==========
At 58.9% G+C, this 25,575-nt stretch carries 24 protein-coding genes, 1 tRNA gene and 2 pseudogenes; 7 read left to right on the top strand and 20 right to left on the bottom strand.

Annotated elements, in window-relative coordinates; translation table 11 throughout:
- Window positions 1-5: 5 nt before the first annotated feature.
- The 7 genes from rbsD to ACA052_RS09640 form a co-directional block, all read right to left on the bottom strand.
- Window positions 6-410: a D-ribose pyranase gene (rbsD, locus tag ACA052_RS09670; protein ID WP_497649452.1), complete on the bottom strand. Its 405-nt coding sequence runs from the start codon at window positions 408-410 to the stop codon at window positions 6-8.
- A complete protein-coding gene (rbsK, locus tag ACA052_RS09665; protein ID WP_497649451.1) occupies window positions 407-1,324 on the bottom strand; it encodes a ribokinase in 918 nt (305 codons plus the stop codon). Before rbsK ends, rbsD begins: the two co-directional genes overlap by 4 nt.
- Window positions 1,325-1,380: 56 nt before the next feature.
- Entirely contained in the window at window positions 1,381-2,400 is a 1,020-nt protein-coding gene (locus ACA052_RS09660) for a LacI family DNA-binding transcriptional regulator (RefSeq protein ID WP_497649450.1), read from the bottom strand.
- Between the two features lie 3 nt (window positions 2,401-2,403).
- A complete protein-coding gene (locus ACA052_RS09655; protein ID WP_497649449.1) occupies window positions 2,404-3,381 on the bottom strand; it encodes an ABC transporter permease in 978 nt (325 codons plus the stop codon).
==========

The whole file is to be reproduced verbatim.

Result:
At 58.9% G+C, this 25,575-nt stretch carries 24 protein-coding genes, 1 tRNA gene and 2 pseudogenes; 7 read left to right on the top strand and 20 right to left on the bottom strand.

Annotated elements, in window-relative coordinates; translation table 11 throughout:
- Window positions 1-5: 5 nt before the first annotated feature.
- The 7 genes from rbsD to ACA052_RS09640 form a co-directional block, all read right to left on the bottom strand.
- Window positions 6-410: a D-ribose pyranase gene (rbsD, locus tag ACA052_RS09670; protein ID WP_497649452.1), complete on the bottom strand. Its 405-nt coding sequence runs from the start codon at window positions 408-410 to the stop codon at window positions 6-8.
- A complete protein-coding gene (rbsK, locus tag ACA052_RS09665; protein ID WP_497649451.1) occupies window positions 407-1,324 on the bottom strand; it encodes a ribokinase in 918 nt (305 codons plus the stop codon). Before rbsK ends, rbsD begins: the two co-directional genes overlap by 4 nt.
- Window positions 1,325-1,380: 56 nt before the next feature.
- Entirely contained in the window at window positions 1,381-2,400 is a 1,020-nt protein-coding gene (locus ACA052_RS09660) for a LacI family DNA-binding transcriptional regulator (RefSeq protein ID WP_497649450.1), read from the bottom strand.
- Between the two features lie 3 nt (window positions 2,401-2,403).
- A complete protein-coding gene (locus ACA052_RS09655; protein ID WP_497649449.1) occupies window positions 2,404-3,381 on the bottom strand; it encodes an ABC transporter permease in 978 nt (325 codons plus the stop codon).